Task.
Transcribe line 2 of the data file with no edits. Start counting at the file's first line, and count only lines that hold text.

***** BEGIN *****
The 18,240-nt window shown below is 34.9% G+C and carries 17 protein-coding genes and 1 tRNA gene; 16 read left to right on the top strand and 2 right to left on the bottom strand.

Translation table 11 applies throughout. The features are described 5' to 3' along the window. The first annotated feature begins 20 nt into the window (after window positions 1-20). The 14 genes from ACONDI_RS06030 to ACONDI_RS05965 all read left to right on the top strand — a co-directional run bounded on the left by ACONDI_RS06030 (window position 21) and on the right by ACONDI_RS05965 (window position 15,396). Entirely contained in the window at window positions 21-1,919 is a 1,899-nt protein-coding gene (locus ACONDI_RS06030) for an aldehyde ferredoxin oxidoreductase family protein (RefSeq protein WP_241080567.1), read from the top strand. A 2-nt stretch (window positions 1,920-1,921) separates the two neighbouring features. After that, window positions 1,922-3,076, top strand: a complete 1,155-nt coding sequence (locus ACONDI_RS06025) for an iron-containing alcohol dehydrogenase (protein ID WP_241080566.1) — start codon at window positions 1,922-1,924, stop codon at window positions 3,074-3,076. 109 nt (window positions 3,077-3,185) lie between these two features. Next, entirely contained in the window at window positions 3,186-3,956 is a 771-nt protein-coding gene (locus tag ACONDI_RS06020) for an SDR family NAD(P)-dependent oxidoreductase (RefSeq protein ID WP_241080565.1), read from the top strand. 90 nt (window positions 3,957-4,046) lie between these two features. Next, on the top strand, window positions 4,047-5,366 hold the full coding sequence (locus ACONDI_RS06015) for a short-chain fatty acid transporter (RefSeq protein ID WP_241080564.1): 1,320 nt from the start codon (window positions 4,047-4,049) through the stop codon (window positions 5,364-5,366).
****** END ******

Translation table 11 applies throughout. The features are described 5' to 3' along the window. The first annotated feature begins 20 nt into the window (after window positions 1-20). The 14 genes from ACONDI_RS06030 to ACONDI_RS05965 all read left to right on the top strand — a co-directional run bounded on the left by ACONDI_RS06030 (window position 21) and on the right by ACONDI_RS05965 (window position 15,396). Entirely contained in the window at window positions 21-1,919 is a 1,899-nt protein-coding gene (locus ACONDI_RS06030) for an aldehyde ferredoxin oxidoreductase family protein (RefSeq protein WP_241080567.1), read from the top strand. A 2-nt stretch (window positions 1,920-1,921) separates the two neighbouring features. After that, window positions 1,922-3,076, top strand: a complete 1,155-nt coding sequence (locus ACONDI_RS06025) for an iron-containing alcohol dehydrogenase (protein ID WP_241080566.1) — start codon at window positions 1,922-1,924, stop codon at window positions 3,074-3,076. 109 nt (window positions 3,077-3,185) lie between these two features. Next, entirely contained in the window at window positions 3,186-3,956 is a 771-nt protein-coding gene (locus tag ACONDI_RS06020) for an SDR family NAD(P)-dependent oxidoreductase (RefSeq protein ID WP_241080565.1), read from the top strand. 90 nt (window positions 3,957-4,046) lie between these two features. Next, on the top strand, window positions 4,047-5,366 hold the full coding sequence (locus ACONDI_RS06015) for a short-chain fatty acid transporter (RefSeq protein ID WP_241080564.1): 1,320 nt from the start codon (window positions 4,047-4,049) through the stop codon (window positions 5,364-5,366).